Skip to main content

Research Repository

Advanced Search

High-intensity interval training in cardiac rehabilitation: a multi-centre randomized controlled trial.

McGregor, Gordon; Powell, Richard; Begg, Brian; Birkett, Stefan T.; Nichols, Simon; Ennis, Stuart; McGuire, Scott; Prosser, Jonathon; Fiassam, Olivier; Hee, Siew Wan; Hamborg, Thomas; Banerjee, Prithwish; Hartfiel, Ned; Charles, Joanna M.; Edwards, Rhiannon T.; Drane, Aimee; Ali, Danish; Osman, Faizel; He, Hejie; Lachlan, Tom; Haykowsky, Mark J.; Ingle, Lee; Shave, Rob


Gordon McGregor

Richard Powell

Brian Begg

Stefan T. Birkett

Stuart Ennis

Scott McGuire

Jonathon Prosser

Olivier Fiassam

Siew Wan Hee

Thomas Hamborg

Prithwish Banerjee

Ned Hartfiel

Joanna M. Charles

Rhiannon T. Edwards

Aimee Drane

Danish Ali

Faizel Osman

Hejie He

Tom Lachlan

Mark J. Haykowsky

Lee Ingle

Rob Shave


There is a lack of international consensus regarding the prescription of high-intensity interval training (HIIT) for people with coronary artery disease (CAD) attending cardiac rehabilitation (CR). The aim of this study was therefore to assess the clinical effectiveness and safety of low-volume HIIT compared with moderate-intensity steady-state (MISS) exercise training for people with CAD. We conducted a multi-centre RCT, recruiting 382 patients from 6 outpatient CR centres. Participants were randomized to twice-weekly HIIT (n = 187) or MISS (n = 195) for 8 weeks. HIIT consisted of 10 one-minute intervals of vigorous exercise (>85% maximum capacity) interspersed with one-minute periods of recovery. MISS was 20–40 min of moderate-intensity continuous exercise (60–80% maximum capacity). The primary outcome was the change in cardiorespiratory fitness [peak oxygen uptake (VO2 peak)] at 8 week follow-up. Secondary outcomes included cardiovascular disease risk markers, cardiac structure and function, adverse events, and health-related quality of life. At 8 weeks, VO2 peak improved more with HIIT (2.37−1.min−1; SD, 3.11) compared with MISS (1.32−1.min−1; SD, 2.66). After adjusting for age, sex, and study site, the difference between arms was 1.04−1.min−1 (95% CI, 0.38 to 1.69; P = 0.002). Only one serious adverse event was possibly related to HIIT. The study therefore concluded that, in stable CAD, low-volume HIIT improved cardiorespiratory fitness more than MISS by a clinically meaningful margin. Low-volume HIIT is a safe, well-tolerated, and clinically effective intervention that produces short-term improvement in cardiorespiratory fitness. It should be considered by all CR programmes as an adjunct or alternative to MISS. This trial was registered on NCT02784873,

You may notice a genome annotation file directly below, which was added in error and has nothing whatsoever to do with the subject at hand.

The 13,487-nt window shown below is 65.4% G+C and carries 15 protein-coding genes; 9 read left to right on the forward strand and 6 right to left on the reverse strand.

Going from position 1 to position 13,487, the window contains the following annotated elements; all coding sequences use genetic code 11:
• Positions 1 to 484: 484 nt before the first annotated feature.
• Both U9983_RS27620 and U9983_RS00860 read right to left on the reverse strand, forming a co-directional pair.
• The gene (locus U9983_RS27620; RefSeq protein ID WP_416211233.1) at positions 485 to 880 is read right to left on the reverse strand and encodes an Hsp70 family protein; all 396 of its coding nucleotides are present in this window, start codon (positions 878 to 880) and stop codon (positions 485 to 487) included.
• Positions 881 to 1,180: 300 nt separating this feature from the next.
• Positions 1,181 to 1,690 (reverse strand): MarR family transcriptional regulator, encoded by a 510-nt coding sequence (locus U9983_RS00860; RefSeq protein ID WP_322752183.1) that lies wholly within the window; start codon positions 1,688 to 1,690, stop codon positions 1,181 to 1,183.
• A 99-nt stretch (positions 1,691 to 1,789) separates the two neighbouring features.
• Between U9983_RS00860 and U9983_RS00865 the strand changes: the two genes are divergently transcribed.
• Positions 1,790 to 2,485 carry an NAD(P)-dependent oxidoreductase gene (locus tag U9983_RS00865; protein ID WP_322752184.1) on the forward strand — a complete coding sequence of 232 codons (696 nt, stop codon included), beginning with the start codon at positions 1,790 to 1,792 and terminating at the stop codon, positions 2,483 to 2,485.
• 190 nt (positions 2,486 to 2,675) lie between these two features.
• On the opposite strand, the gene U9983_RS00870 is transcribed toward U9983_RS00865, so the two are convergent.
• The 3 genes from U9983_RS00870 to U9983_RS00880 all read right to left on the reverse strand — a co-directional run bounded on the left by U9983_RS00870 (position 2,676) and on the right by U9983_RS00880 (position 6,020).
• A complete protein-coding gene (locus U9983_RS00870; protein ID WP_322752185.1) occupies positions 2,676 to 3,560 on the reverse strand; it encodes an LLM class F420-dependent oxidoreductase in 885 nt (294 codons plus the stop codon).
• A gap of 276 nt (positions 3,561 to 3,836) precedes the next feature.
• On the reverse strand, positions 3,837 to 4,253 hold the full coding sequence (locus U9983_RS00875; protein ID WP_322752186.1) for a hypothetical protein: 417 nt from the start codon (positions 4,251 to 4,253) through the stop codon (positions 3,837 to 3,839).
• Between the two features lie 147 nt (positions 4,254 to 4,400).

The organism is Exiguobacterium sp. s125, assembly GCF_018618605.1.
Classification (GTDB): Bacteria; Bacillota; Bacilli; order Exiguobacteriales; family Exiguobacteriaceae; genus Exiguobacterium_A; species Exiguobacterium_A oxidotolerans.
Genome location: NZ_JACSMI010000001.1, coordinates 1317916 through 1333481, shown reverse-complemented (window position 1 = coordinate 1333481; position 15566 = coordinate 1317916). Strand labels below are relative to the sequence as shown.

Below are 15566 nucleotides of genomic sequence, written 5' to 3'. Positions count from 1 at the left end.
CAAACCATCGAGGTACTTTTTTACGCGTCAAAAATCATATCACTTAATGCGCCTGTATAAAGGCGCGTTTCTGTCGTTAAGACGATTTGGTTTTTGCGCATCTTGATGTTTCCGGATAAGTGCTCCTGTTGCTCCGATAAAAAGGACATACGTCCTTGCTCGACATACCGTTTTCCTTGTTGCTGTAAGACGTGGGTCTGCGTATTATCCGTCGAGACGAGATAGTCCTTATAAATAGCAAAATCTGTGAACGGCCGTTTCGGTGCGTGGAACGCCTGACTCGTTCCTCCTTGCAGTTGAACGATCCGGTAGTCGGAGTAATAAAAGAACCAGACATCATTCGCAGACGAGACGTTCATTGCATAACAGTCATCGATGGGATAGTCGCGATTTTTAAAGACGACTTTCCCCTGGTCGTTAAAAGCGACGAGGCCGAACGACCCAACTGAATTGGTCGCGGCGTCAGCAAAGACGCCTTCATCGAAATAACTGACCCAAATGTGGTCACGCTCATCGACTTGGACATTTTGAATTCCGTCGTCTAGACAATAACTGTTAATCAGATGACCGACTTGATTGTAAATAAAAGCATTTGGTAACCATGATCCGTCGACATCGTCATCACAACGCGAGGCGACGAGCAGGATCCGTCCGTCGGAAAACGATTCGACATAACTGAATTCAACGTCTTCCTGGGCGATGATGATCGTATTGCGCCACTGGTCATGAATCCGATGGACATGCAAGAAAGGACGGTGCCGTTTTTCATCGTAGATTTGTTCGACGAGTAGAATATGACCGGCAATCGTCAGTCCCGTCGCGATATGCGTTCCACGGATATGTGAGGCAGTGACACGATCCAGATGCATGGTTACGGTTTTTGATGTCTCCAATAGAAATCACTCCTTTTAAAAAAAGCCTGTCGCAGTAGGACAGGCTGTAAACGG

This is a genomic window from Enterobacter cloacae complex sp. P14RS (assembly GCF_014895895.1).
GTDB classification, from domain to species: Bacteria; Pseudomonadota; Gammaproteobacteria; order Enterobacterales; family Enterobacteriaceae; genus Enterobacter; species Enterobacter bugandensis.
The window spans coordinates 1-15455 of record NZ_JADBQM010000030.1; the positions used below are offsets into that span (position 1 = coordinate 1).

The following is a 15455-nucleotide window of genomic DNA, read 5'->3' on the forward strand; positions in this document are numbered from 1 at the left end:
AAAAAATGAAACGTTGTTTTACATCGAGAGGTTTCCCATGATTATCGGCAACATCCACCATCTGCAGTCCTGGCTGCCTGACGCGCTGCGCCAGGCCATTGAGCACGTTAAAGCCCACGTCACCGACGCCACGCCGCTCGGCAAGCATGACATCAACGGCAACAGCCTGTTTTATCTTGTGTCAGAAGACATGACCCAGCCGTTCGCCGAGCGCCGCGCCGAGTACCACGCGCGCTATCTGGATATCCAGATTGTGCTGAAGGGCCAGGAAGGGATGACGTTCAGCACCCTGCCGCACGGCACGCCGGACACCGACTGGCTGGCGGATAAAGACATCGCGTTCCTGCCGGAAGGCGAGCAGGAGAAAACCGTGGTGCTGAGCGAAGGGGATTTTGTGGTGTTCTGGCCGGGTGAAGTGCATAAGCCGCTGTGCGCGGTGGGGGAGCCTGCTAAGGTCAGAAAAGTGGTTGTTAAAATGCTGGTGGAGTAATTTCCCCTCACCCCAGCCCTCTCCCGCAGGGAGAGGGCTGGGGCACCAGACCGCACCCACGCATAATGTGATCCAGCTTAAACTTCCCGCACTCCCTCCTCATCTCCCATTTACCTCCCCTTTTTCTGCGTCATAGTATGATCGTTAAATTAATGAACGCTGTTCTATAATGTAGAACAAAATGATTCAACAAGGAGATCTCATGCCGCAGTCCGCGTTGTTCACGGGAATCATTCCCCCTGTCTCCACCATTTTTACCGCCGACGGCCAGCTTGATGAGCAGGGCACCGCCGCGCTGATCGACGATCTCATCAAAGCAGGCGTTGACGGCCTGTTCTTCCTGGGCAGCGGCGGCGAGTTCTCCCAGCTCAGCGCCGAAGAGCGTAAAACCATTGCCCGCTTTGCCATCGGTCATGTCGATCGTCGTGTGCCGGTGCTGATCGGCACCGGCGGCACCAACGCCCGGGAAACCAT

MCGREGOR, G., POWELL, R., BEGG, B. et al. 2023. High-intensity interval training in cardiac rehabilitation: a multi-centre randomized controlled trial. European journal of preventive cardiology [online], 30(9), pages 745-755. Available from:

Journal Article Type Article
Acceptance Date Feb 7, 2023
Online Publication Date Feb 8, 2023
Publication Date Jul 31, 2023
Deposit Date Nov 1, 2023
Publicly Available Date Nov 1, 2023
Journal European journal of preventive cardiology
Print ISSN 2047-4873
Electronic ISSN 2047-4881
Publisher Oxford University Press
Peer Reviewed Peer Reviewed
Volume 30
Issue 9
Pages 745-755
Keywords Cardiac rehabilitation; Exercise; High-intensity interval training; Coronary artery disease; Cardiorespiratory fitness
Public URL